Wood or rawhide mallets are necessary when doing leather work, and thats to preserve your tools.  Ifg you go to hitting on your tools with metal hammers you will soon deform and eventually destyroy your tools, and thats not nice.  Even though you can make your own tools after reading this, its better to spend your time crafting leather articles with your repertoire versus spending your time continually making more tools.  Many leather crafters use a rawhide mallet, and they are not too expensive, but they can be replaced with a piece of heavy round wood stock about a foot long.  The harder the wood tyhe better, but scraps work well too, and even rectangular or square pieces of the right length can be used, though most people find the round cyclindrical stock easier to handle.  You may want to sand your wood mallets and even varnish them.  Do not spend too much time though because the end of your wooden mallet will eventually become unusable and must either be trimmed or another piece of wood obtained.  Different sizes come in handy because different weights serve different purposes.  Large holes need a heavier mallet, while smaller prong holes can be accomplished uitre easily with smaller stock.  If you whittle at all, and it is worth learning if you can keep it safe, you can form a ball on the end of your mallet then sand it smooth.  Study the various types of rawhide and wooden mallets available commercially and get an idea for yours.   Study the prices too and you will see the real value in making your own striking units.

     Types of wood for your mallets is important to learn, a lot of people like maple but it is cost prohibitive, and all the wood I have ever used splinters and chips over time, including maple, which is one of the main reasons I try to make my own tools when I can, because no matter the quality of some tools, wearing them out quickly is sometimes inherent to the materials.  Some newer mallets are made out of nylon or other plastics, and I have seen a lot less wear on them though they tend to bounce when hit.  If you are into using a lathe for wood you can easily make four or five mallets from 4x4 or 6x6 stock that will last a long time.  When one wears out throw it in the fire and get another.  Oak is a good wood, and some of the exotic hardwoods too, but they can be pretty expensive unless you have a way of salvaging pieces for use as hammers on your leather tools.  I have salvaged some very good wood over time from cabinet shops, and also off wooden pallets of all places.  The pallet wood many times is super strong and chosen for that because it is handled by forklifts and other heavy equipment.  Below a picture of commercial leather hammers.  Reproduce in wood, even whittle 2x4.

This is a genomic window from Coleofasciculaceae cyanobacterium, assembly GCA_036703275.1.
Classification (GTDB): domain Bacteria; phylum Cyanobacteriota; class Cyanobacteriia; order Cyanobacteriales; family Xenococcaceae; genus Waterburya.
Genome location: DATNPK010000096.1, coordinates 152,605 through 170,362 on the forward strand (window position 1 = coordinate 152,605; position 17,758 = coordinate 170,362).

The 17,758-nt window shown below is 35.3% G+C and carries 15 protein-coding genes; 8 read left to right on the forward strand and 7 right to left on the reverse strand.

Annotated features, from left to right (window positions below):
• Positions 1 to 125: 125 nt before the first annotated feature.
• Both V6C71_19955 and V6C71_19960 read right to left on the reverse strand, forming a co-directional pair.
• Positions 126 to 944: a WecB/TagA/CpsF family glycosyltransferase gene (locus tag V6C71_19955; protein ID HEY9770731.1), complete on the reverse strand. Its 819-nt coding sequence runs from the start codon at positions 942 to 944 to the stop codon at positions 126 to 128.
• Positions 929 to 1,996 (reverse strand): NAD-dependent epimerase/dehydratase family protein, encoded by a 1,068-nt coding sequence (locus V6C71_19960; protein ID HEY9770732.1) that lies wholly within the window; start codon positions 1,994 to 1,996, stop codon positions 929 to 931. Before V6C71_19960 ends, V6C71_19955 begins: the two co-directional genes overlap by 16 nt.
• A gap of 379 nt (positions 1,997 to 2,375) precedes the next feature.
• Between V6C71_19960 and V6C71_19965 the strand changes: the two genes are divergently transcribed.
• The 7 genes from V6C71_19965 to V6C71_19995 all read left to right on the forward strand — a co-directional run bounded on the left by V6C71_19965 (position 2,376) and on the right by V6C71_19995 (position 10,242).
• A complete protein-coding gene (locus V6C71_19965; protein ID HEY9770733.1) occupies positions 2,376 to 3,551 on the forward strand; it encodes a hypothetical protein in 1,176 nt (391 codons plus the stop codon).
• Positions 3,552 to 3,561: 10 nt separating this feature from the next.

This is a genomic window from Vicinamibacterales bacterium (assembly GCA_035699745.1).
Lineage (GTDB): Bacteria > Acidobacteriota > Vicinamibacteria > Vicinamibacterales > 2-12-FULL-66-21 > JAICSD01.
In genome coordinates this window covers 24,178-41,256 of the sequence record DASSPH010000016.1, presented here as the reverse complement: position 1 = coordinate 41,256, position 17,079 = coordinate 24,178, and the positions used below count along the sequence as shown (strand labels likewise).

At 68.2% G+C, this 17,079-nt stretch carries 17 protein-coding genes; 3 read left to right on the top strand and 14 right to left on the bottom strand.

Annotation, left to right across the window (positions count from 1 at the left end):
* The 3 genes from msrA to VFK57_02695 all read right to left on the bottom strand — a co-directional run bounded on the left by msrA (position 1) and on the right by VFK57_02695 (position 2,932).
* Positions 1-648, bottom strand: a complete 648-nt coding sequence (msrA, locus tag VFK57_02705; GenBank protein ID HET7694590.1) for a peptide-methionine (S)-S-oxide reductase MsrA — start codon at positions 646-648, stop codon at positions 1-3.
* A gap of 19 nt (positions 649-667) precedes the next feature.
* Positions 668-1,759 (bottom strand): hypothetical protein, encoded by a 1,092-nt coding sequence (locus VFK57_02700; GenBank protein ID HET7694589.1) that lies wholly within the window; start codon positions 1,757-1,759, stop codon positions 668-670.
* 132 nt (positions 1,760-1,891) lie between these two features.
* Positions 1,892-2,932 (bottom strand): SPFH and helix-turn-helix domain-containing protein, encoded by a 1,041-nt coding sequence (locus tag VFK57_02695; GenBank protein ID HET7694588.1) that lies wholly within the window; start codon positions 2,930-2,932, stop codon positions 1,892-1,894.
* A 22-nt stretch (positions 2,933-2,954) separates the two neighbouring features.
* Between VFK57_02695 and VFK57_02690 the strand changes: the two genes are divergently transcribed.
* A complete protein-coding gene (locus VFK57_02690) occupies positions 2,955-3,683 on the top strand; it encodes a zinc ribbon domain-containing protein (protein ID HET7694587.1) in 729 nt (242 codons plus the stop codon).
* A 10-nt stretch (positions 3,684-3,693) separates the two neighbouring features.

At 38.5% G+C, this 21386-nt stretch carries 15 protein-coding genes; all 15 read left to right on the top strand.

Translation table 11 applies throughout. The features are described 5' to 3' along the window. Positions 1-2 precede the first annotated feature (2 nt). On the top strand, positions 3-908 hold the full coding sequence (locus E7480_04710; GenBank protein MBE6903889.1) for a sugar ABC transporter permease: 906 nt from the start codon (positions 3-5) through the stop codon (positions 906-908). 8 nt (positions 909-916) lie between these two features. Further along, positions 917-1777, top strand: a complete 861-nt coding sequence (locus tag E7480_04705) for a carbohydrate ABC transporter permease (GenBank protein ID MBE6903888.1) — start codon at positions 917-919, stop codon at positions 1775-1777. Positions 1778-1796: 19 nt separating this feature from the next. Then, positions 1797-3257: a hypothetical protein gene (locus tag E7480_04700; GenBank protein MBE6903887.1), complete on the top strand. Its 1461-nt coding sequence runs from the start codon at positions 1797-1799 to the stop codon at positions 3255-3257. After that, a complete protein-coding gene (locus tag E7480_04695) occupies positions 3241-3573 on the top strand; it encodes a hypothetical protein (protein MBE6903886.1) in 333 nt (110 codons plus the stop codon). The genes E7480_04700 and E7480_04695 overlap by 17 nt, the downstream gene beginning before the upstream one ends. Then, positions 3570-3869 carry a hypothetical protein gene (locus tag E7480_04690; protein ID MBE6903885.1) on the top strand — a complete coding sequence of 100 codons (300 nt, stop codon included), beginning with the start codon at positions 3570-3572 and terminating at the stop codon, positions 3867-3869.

How To Make Good Sewing Needles

4.sewing needles

     One of the hardest things to find today is a good, commerically available sewing needle to sew your leather.   Most leathersmiths today use a straight steel needle with nylon thread to fasten our edges, once the pronged punches have made nice neat holes along the edge of  the leathers.  I had always been plagued by lightweight steel needles which I bought asw leather sewing needles, but never lasted long and were quite expensive.  Once, I got ahold of a package of british leather sewing needles and they were well made and quite hardy in their make up.  I bought 25 of them and was very sorry to see tyhe last one break, because they were the best Ihad ever had, even though they were quite expensive.  The leather shop where I bought them had closed in the mean time, like so many others, and I was on the outside looking in, again, until I took the reins into my own hands and developed the technique which follows.  Now I am never short of needles, and I make them mytself out of very sturdy material.  The more I use them the easier they become to use as they wear into a nice polished surface.

     A friend of mine sold me a bunch of junk bicycles and I bought them because of the titanium and other special alloy stock which comprises them.  One of the things I salvaged were spokes from the broken wheels: I literally acquired thousands of these spokes even though I did not really know what I was going to do with them in the beginning.  Well.  Those spokes have come in handy for many things, and one of them is making my own leather sewing needles.  They are nearly perfect for the job, and can be cut to any length I require, though I generally make my needles about three (3) inches long, and of a  standard type. 

     The only hard part of the project is drilling the holes after one end has been squashed flat on the anvil with a small hammer.  This is called planishing, and the end should be squashed just wide enough to accomodate a small diameter hole which has to be carefull drilled into it.  The pictures will give you a good idea of what the finished spoke needles look like.  The spokes are very cheap and mistakes are ok because it won't take long for you to get the hang of it.  Once you do get your technique down you can do a lifetimes supply of needles in one day, and you can even trade these items to other crafts people.  I sharpen my needle ends to a rounded point because it does not have to pierce anything, it just has to pass through the holes punched with my pronged hole punches.  I get about 3 or 4 needles per spoke, and store them in an airtight container, though I have had no problems with rust because the alloy used for spokes on bicycles is some high grade metal.  High.  Grade.